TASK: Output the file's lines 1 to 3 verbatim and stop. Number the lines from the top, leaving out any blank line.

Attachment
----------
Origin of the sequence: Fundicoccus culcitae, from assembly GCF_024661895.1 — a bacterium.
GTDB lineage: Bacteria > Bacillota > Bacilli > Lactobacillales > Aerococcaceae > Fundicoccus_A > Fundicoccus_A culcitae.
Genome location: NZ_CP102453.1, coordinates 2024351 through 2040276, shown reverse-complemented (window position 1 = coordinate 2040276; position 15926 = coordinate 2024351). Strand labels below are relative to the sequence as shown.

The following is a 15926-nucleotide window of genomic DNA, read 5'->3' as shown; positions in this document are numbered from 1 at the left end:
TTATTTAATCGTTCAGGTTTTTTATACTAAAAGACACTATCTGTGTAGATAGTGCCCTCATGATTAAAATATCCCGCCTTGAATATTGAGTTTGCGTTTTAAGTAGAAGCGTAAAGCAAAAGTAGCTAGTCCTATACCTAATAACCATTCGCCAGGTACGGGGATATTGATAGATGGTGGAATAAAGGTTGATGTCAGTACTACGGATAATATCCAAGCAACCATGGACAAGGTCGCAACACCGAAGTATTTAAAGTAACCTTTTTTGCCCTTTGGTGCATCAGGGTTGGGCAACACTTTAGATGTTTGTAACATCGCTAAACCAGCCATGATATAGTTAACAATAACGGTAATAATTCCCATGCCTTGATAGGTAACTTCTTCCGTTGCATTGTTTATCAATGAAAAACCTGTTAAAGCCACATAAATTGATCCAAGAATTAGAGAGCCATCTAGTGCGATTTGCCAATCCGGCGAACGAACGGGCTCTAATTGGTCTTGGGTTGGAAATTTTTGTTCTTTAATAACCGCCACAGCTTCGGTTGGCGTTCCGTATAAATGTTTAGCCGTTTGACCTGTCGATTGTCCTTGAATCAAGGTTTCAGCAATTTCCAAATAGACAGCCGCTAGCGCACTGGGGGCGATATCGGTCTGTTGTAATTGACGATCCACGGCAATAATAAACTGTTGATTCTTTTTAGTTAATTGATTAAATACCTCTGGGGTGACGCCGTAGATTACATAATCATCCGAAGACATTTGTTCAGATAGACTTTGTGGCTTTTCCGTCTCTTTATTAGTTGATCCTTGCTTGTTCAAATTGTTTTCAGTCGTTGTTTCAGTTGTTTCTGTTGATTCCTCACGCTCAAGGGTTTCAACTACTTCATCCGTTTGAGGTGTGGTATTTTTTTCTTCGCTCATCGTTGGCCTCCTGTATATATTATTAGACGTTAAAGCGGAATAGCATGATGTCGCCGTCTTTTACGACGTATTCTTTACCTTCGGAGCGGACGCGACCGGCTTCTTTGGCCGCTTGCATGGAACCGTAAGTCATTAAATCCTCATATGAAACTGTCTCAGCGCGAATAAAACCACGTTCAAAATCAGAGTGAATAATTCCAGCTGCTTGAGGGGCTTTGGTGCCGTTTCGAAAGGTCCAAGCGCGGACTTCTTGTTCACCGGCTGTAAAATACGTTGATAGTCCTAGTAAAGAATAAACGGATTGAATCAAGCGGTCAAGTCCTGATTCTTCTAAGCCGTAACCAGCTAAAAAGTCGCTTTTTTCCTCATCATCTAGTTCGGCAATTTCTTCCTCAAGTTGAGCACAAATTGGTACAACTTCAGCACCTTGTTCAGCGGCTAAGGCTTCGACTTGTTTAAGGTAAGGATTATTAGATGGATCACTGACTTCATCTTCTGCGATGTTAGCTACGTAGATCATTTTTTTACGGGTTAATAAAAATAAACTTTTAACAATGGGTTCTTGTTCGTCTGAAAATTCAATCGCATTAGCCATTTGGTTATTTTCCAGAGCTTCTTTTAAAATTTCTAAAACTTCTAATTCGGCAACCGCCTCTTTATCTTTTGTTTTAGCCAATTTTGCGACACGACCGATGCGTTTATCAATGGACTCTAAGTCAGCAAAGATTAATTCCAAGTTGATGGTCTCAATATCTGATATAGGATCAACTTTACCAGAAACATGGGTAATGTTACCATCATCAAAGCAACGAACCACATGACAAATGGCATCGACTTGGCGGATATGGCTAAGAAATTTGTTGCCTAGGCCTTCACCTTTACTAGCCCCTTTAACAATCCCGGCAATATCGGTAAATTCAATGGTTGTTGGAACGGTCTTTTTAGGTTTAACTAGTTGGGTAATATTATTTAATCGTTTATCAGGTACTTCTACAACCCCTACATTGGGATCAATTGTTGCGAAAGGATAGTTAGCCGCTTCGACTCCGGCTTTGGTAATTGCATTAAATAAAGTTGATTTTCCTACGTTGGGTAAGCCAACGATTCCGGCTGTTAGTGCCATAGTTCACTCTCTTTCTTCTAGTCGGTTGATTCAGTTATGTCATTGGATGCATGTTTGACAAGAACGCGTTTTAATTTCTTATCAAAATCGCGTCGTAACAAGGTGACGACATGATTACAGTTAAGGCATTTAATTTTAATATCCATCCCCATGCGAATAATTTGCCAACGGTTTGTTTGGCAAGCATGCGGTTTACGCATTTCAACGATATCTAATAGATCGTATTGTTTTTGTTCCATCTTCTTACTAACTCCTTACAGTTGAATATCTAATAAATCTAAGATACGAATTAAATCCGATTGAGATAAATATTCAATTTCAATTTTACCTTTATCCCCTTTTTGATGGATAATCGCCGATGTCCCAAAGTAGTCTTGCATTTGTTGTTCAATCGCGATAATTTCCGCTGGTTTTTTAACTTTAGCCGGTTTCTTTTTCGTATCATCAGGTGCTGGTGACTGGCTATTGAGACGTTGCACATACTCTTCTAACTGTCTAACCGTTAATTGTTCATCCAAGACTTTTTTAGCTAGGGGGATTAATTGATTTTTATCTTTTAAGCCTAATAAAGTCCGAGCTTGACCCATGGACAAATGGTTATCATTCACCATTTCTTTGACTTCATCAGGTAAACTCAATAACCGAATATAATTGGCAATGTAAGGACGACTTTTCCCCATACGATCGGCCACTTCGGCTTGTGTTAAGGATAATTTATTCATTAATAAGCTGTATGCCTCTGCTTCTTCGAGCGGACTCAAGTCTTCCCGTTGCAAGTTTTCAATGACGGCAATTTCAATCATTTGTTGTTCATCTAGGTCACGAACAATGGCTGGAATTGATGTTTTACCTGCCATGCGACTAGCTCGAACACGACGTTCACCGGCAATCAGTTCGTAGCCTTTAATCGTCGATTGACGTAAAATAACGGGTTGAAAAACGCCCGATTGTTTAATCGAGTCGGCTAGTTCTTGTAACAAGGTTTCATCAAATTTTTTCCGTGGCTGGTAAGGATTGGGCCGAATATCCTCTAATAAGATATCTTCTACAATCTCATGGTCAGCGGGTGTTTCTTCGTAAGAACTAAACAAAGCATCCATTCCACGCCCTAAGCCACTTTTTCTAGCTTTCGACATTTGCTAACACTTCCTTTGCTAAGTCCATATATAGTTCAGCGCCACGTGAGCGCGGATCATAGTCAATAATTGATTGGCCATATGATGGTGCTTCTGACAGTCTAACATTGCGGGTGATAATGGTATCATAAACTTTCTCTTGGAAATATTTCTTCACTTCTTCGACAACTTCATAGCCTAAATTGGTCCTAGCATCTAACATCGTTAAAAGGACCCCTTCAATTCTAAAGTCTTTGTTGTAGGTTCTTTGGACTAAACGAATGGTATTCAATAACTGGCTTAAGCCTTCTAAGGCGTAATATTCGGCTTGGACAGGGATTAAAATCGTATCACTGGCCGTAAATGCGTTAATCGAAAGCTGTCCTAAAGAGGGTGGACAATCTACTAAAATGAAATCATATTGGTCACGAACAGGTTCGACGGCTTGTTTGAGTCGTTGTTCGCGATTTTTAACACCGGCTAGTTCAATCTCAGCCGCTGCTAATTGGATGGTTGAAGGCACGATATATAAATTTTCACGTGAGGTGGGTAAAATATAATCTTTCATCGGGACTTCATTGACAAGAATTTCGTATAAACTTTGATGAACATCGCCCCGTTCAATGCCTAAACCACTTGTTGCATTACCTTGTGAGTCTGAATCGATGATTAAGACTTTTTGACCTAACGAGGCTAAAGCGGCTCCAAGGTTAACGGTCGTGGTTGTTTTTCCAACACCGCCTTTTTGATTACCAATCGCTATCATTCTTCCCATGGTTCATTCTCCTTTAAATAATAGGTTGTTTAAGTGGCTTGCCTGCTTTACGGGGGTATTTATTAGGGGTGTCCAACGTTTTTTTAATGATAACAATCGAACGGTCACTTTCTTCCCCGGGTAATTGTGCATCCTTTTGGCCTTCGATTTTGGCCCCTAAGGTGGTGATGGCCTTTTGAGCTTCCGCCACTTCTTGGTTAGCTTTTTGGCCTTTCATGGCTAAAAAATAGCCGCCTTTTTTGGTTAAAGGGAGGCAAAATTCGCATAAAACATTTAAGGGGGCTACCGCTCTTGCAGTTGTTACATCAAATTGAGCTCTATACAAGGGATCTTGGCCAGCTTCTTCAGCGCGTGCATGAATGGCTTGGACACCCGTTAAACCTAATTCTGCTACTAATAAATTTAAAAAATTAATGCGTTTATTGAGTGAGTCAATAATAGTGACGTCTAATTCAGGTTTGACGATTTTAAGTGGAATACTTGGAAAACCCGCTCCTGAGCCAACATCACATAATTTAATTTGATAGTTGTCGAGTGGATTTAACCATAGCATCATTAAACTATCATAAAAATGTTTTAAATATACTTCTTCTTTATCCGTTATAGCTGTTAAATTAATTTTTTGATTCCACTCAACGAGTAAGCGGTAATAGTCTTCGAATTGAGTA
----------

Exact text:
Origin of the sequence: Fundicoccus culcitae, from assembly GCF_024661895.1 — a bacterium.
GTDB lineage: Bacteria > Bacillota > Bacilli > Lactobacillales > Aerococcaceae > Fundicoccus_A > Fundicoccus_A culcitae.
Genome location: NZ_CP102453.1, coordinates 2024351 through 2040276, shown reverse-complemented (window position 1 = coordinate 2040276; position 15926 = coordinate 2024351). Strand labels below are relative to the sequence as shown.